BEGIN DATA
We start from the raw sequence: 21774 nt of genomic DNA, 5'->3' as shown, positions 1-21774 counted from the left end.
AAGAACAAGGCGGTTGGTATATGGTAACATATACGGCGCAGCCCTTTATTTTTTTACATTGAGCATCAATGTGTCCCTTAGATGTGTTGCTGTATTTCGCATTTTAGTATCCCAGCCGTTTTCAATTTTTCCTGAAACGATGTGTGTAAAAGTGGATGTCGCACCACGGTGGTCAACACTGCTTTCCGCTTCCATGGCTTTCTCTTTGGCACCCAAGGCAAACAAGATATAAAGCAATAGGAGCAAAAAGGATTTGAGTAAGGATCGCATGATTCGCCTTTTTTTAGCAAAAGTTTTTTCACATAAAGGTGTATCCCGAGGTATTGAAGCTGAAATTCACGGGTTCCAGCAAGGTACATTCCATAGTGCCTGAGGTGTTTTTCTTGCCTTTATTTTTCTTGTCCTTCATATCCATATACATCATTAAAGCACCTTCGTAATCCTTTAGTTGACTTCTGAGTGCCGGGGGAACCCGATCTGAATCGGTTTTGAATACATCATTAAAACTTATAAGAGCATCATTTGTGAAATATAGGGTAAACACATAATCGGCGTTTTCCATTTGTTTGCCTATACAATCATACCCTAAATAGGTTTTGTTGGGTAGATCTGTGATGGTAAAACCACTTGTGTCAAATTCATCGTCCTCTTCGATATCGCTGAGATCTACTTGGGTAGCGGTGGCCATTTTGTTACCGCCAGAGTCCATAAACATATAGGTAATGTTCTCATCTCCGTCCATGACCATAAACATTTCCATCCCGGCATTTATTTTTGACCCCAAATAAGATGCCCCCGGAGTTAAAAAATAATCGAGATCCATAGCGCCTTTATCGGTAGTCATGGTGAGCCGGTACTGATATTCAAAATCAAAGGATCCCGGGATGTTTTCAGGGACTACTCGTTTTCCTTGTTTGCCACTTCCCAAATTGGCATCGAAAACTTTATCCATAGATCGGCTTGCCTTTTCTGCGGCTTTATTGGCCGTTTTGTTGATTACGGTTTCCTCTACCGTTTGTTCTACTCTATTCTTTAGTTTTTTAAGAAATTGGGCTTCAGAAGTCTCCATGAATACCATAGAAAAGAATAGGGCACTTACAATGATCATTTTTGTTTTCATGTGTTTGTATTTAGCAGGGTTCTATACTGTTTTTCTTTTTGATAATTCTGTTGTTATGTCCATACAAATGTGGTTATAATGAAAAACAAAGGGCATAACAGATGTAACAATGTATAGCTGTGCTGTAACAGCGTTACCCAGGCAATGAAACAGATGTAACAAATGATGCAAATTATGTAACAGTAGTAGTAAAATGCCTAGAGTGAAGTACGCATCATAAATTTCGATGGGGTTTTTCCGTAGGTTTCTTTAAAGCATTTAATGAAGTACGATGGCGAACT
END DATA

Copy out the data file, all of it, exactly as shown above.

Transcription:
We start from the raw sequence: 21774 nt of genomic DNA, 5'->3' as shown, positions 1-21774 counted from the left end.
AAGAACAAGGCGGTTGGTATATGGTAACATATACGGCGCAGCCCTTTATTTTTTTACATTGAGCATCAATGTGTCCCTTAGATGTGTTGCTGTATTTCGCATTTTAGTATCCCAGCCGTTTTCAATTTTTCCTGAAACGATGTGTGTAAAAGTGGATGTCGCACCACGGTGGTCAACACTGCTTTCCGCTTCCATGGCTTTCTCTTTGGCACCCAAGGCAAACAAGATATAAAGCAATAGGAGCAAAAAGGATTTGAGTAAGGATCGCATGATTCGCCTTTTTTTAGCAAAAGTTTTTTCACATAAAGGTGTATCCCGAGGTATTGAAGCTGAAATTCACGGGTTCCAGCAAGGTACATTCCATAGTGCCTGAGGTGTTTTTCTTGCCTTTATTTTTCTTGTCCTTCATATCCATATACATCATTAAAGCACCTTCGTAATCCTTTAGTTGACTTCTGAGTGCCGGGGGAACCCGATCTGAATCGGTTTTGAATACATCATTAAAACTTATAAGAGCATCATTTGTGAAATATAGGGTAAACACATAATCGGCGTTTTCCATTTGTTTGCCTATACAATCATACCCTAAATAGGTTTTGTTGGGTAGATCTGTGATGGTAAAACCACTTGTGTCAAATTCATCGTCCTCTTCGATATCGCTGAGATCTACTTGGGTAGCGGTGGCCATTTTGTTACCGCCAGAGTCCATAAACATATAGGTAATGTTCTCATCTCCGTCCATGACCATAAACATTTCCATCCCGGCATTTATTTTTGACCCCAAATAAGATGCCCCCGGAGTTAAAAAATAATCGAGATCCATAGCGCCTTTATCGGTAGTCATGGTGAGCCGGTACTGATATTCAAAATCAAAGGATCCCGGGATGTTTTCAGGGACTACTCGTTTTCCTTGTTTGCCACTTCCCAAATTGGCATCGAAAACTTTATCCATAGATCGGCTTGCCTTTTCTGCGGCTTTATTGGCCGTTTTGTTGATTACGGTTTCCTCTACCGTTTGTTCTACTCTATTCTTTAGTTTTTTAAGAAATTGGGCTTCAGAAGTCTCCATGAATACCATAGAAAAGAATAGGGCACTTACAATGATCATTTTTGTTTTCATGTGTTTGTATTTAGCAGGGTTCTATACTGTTTTTCTTTTTGATAATTCTGTTGTTATGTCCATACAAATGTGGTTATAATGAAAAACAAAGGGCATAACAGATGTAACAATGTATAGCTGTGCTGTAACAGCGTTACCCAGGCAATGAAACAGATGTAACAAATGATGCAAATTATGTAACAGTAGTAGTAAAATGCCTAGAGTGAAGTACGCATCATAAATTTCGATGGGGTTTTTCCGTAGGTTTCTTTAAAGCATTTAATGAAGTACGATGGCGAACT